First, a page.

7. The anticontaminator of claim 5 or claim 6, in which said tank has a through passage via which the electron beam travels to the specimen plane.
Description

This invention relates to a low temperature specimen stage for use in microanalysis, primarily in the microanalysis of thin specimens in a transmission electron microscope by X-ray spectrum examination.

In analysing biological specimens by X-ray analysis in the TEM, it is necessary to prepare the specimens at cryogenic temperatures, and to maintain the specimens at such temperatures during analysis, in order to prevent movement of soluble and unfixed ions. This presents problems in design of the specimen stage, since it must hold the specimen at a cryogenic temperature, and yet present elastomeric seals at approximately room temperature to accommodate movement in a goniometer mounting. At the same time, the stage must be mechanically stiff to give accurate and constant positioning of the specimen in the electron beam.

An object of the present invention is to overcome or mitigate these problems.

According to the invention a low-temperature stage for use in an electron microscope comprises a main body, a holder for a specimen mount, a heat exchanger within the main body, conduit means for supplying coolant to the heat exchanger, a bar of relatively large cross-section and relatively high thermal conductivity interconnecting the heat exchanger and the specimen mount holder to form a heat transfer path therebetween, and a support member of relatively small cross-section and relatively low thermal conductivity interconnecting the specimen mount holder and the main body, the support member being a generally box-shaped member disposed around said bar.

Preferably the bar is of copper and the support member of stainless steel sheet.

In a preferred form, a forward O-ring seal is disposed around the stage between the support member and the body, a rear O-ring seal is provided to form a vacuum seal for the interior of the body, and the rear O-ring seal is connected to the conduit means by a tubular member of thin sheet material acting as a thermal isolator.

From another aspect, the invention provides an anticontaminator for an electron microscope, comprising a metallic cryogenic shield, a tank for holding a cryogenic liquid maintained at boiling point, and a thermal pathway between the shield and the tank.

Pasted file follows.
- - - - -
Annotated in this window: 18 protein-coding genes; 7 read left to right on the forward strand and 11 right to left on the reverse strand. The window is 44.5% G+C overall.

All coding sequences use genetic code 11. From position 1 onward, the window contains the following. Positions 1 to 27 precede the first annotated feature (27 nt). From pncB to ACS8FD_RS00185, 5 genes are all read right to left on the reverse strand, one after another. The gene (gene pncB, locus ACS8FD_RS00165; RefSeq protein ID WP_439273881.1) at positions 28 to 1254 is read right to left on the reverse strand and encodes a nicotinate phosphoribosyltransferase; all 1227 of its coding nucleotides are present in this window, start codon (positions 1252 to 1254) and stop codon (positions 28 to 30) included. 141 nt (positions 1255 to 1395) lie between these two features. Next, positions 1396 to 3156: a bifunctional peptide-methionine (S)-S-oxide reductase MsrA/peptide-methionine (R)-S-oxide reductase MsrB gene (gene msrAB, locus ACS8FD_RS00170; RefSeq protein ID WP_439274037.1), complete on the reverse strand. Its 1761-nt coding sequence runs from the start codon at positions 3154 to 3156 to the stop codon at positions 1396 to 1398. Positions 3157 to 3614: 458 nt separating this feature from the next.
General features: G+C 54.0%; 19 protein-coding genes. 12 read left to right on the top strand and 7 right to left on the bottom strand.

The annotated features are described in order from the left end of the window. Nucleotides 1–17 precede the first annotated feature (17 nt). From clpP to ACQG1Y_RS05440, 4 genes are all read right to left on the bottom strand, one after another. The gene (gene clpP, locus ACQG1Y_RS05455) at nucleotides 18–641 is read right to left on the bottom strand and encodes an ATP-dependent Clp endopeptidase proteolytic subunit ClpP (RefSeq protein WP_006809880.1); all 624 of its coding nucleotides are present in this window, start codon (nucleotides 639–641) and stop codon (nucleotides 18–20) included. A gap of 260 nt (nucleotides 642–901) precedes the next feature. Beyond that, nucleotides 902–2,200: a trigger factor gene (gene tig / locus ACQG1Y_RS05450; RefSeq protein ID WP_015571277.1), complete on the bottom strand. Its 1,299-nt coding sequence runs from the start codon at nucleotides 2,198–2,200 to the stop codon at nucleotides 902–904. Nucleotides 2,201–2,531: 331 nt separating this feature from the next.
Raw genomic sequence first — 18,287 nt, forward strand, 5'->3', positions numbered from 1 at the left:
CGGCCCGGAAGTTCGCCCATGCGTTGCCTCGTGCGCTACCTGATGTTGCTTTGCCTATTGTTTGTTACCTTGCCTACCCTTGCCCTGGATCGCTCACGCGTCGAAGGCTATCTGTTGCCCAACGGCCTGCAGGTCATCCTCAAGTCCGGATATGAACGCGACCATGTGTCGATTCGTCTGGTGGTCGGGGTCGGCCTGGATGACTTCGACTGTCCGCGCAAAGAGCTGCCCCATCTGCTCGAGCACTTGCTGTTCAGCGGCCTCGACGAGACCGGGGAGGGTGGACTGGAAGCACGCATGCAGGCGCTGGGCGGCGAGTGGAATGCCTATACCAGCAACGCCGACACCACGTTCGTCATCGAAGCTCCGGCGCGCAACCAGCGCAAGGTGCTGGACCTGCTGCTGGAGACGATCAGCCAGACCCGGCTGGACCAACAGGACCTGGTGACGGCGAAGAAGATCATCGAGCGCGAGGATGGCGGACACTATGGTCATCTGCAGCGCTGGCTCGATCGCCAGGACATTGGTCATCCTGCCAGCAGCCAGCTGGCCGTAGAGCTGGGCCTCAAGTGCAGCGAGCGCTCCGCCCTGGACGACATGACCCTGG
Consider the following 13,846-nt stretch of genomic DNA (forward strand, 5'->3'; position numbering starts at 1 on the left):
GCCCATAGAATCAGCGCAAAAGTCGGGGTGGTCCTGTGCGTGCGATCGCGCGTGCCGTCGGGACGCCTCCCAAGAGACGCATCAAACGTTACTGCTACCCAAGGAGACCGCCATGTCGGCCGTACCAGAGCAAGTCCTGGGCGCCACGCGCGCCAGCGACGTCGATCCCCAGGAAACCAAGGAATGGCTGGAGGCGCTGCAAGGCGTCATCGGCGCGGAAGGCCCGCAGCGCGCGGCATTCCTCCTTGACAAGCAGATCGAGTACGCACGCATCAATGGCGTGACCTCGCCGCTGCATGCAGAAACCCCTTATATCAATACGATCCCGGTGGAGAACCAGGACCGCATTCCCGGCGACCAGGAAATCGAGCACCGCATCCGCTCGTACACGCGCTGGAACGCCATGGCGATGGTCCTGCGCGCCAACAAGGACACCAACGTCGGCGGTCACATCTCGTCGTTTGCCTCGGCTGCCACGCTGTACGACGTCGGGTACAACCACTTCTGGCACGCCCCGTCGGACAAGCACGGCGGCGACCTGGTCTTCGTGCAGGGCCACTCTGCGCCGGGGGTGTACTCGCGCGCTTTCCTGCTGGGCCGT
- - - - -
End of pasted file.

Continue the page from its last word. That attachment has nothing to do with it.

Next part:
Preferably, said thermal pathway includes flexible metal foil.

An embodiment of the present invention will now be described, by way of example, with reference to the accompanying drawings, in which:

FIG. 1 is a cross-sectional side view of a specimen stage in accordance with the invention;

FIG. 2 is a cross-section to an enlarged scale on the line 2--2 of FIG. 1;

FIG. 3a is a perspective view from above of a specimen mount holder used in the embodiment of FIG. 1;

FIG. 3b is a perspective view from below of the same mount holder;

FIG. 4 is a perspective view from above of an alternative specimen mount holder; and

FIG. 5 is a diagrammatic cross-sectional side view of an anticontaminator.

Referring to FIG. 1, the stage has a specimen mount holder 10 at one end. A bearing 12 is formed from fused silica tubing to give a spherical surface which seats in a conical mount (not shown) of the TEM. Nitrogen gas at approximately -190° C. is supplied through an inner tube 14 to a copper heat exchanger 16 and exhausts via a concentric outer tube 18. A thermocouple (not shown) is provided to monitor the temperature of the heat exchanger 16. The heat exchanger 16 is thermally coupled to the specimen mount holder 10 by a copper bar 22 of relatively massive cross-section. A further thermocouple (not shown) monitors the temperatures at the specimen mount itself.

Vacuum sealing of the stage in the TEM is provided by a forward O-ring 24 and a rear O-ring 26. The forward 0-ring 24 also accommodates movement of the stage in the goniometer mounting. These O-rings must be maintained at approximately room temperature to retain their resilience and thus their sealing properties. To this end, the forward O-ring is thermally separated from the specimen area by a thin stainless steel member 28 which forms a box-section around the copper bar 22 and thus also acts as a mechanical stiffening member. It will be appreciated that the intervening space 30 between the bar 22 and the isolator member 28 is at vacuum.